The nitrogen cycling process that all new aquarium setups go through when they first start is what leads to the birth of the aquarium's biological filtration. From start to finish, this cycle usually takes around 30 to 45 days to complete. If you don't want to wait around for nature to create this needed end result bacteria, consider bacterial additives. Dr. Tim's One and Only jump starts the cycling process, quickly establishing a functioning biological filter in your aquarium and allowing you to immediately add fish.
Dr. Tim's One and Only is available for freshwater and for saltwater aquariums and is designed to quickly establish a biofilter in your newly set up aquarium, so that your fish do not experience New Tank Syndrome (NTS). NTS occurs when the water contains high levels of toxic ammonia and nitrite and there are not enough beneficial bacteria to process it. During this period of poor water quality a bacterial bloom can occur, resulting in visibly cloudy aquarium. One and Only contains species of ammonia- and nitrite-oxidizing bacteria that prefer to live in the aquarium environment. One and Only will maintain ammonia and nitrite below toxic concentrations and establish a fully functioning biological filter in much less time than a similar but non-dosed aquarium.
Add One and Only after the aquarium has been set up. Be sure the water has reached the proper temperature and has been dechlorinated. Start the filter and make sure it is functioning, and then add One & Only. Add fish within 24 hours of adding One and Only nitrifying bacteria.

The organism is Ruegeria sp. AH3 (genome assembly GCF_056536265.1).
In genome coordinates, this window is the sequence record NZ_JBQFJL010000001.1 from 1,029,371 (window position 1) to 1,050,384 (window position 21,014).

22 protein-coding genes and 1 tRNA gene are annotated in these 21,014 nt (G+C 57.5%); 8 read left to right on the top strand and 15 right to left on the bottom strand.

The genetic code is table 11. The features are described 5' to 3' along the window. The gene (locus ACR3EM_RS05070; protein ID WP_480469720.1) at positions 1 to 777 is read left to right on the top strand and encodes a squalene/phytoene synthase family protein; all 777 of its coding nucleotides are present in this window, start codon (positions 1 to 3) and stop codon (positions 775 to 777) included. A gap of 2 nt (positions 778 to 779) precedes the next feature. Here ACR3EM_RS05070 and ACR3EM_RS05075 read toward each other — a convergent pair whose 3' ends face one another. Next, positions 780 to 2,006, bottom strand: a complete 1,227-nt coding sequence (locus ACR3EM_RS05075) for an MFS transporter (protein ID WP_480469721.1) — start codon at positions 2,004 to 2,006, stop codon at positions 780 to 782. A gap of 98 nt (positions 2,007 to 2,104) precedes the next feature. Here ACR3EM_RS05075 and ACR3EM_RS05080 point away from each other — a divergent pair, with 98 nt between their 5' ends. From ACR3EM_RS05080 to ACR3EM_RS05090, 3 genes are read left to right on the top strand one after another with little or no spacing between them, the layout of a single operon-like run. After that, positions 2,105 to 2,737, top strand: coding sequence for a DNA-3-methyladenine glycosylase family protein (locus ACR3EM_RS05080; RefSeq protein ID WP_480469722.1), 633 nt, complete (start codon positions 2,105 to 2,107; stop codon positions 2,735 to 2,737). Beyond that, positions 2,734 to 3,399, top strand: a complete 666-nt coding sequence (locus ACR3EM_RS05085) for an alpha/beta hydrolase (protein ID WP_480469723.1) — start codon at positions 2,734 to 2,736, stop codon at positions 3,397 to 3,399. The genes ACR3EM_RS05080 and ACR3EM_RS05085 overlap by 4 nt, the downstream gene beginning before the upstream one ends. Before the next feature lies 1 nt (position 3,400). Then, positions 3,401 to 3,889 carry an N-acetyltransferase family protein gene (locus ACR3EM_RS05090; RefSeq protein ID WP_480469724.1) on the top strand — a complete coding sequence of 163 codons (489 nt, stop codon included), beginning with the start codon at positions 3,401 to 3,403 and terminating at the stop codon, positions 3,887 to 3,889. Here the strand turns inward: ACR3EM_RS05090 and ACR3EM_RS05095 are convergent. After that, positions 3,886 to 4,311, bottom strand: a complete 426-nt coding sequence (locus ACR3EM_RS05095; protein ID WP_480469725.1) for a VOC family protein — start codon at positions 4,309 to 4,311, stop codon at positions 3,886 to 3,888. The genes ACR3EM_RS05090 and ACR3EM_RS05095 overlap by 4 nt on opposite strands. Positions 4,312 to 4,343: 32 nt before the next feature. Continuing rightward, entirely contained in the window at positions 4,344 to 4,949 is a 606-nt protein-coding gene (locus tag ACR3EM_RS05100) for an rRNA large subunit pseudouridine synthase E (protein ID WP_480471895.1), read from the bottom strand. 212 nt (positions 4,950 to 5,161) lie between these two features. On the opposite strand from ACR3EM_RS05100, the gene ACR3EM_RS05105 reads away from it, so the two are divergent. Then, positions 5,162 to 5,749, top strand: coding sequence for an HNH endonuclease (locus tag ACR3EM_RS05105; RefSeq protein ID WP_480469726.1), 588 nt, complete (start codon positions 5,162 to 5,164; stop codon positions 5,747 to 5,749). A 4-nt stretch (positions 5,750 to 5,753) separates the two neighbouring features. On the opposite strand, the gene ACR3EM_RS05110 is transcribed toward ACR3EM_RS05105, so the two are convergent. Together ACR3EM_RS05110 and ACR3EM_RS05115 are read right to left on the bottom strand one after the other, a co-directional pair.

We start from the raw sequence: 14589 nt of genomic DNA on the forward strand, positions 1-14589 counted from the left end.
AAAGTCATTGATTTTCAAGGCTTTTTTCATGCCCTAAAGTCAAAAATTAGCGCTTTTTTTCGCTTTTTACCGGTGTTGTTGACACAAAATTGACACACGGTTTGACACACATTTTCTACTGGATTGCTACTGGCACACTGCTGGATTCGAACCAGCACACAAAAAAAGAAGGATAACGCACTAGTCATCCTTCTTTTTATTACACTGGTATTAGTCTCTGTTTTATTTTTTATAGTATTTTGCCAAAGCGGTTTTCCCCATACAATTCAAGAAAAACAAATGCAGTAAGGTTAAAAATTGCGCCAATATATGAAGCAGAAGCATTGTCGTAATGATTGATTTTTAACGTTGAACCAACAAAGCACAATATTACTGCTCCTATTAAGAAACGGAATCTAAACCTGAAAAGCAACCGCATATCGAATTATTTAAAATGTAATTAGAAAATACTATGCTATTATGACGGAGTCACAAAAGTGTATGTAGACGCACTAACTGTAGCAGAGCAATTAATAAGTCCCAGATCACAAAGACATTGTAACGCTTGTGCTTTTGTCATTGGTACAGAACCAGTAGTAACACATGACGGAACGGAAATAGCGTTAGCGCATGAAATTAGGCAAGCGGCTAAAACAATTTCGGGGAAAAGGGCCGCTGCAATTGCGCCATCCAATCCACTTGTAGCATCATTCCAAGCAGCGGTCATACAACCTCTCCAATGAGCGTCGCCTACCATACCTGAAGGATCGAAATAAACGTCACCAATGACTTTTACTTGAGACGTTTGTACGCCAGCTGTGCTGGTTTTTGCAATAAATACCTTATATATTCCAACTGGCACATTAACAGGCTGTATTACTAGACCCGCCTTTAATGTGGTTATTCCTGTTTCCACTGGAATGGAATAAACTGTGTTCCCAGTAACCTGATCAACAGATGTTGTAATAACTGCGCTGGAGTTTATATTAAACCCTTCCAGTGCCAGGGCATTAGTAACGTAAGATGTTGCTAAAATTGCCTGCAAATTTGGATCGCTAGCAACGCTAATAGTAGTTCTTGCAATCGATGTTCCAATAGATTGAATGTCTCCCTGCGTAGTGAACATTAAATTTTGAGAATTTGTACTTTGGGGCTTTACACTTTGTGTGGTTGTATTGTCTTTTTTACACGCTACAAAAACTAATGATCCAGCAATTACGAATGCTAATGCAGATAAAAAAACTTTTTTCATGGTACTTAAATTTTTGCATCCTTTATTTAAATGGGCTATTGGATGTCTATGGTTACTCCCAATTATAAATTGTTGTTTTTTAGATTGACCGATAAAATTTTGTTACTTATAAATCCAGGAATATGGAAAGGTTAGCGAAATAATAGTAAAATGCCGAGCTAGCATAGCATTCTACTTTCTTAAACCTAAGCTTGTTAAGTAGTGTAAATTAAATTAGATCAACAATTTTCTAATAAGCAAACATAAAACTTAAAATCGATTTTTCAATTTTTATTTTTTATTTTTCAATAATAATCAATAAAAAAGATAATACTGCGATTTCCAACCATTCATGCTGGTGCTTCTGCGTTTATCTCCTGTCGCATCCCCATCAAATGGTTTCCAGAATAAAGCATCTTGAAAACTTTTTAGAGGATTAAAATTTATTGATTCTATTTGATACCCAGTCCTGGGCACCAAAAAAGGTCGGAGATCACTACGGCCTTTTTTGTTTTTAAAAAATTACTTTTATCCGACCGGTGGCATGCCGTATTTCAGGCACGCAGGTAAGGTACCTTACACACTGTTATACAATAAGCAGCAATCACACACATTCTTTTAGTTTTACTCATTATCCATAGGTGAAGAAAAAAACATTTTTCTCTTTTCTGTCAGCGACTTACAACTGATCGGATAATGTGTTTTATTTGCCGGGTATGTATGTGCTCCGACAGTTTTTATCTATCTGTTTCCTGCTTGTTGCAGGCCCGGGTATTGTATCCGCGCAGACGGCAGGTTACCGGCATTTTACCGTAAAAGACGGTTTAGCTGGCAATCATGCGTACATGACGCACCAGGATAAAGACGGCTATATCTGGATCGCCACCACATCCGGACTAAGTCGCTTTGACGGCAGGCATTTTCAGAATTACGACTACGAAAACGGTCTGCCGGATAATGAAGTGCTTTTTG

Keep in mind that some basic rules about new aquariums will still apply, but One & Only will dramatically reduce the time it takes to cycle your aquarium. After initial dosing, you will be able to safely add one medium-sized fish per gallon. You might detect a little ammonia or nitrite for a day or so but this will quickly disappear. You can then add more fish to the aquarium.
Dr. Timothy A. Hovanec, creator of Dr. Tim's One and Only, was the Chief Science Officer at Marineland. Dr. Hovanec earned his Ph.D. in Ecology, Evolution and Marine Biology and holds U.S. and foreign patents for his work with previously unknown nitrifying bacteria and the role they play in tropical fish aquariums.
Why is it important to "cycle" your aquarium before you put anything live in it?
The nitrogen cycle of an aquarium is a natural chain of events resulting in the colonization of various types of nitrifying bacteria, each with their own job to do. Without a strong, healthy biological filter, an aquarium will never be able to support a healthy population of fish and invertebrates.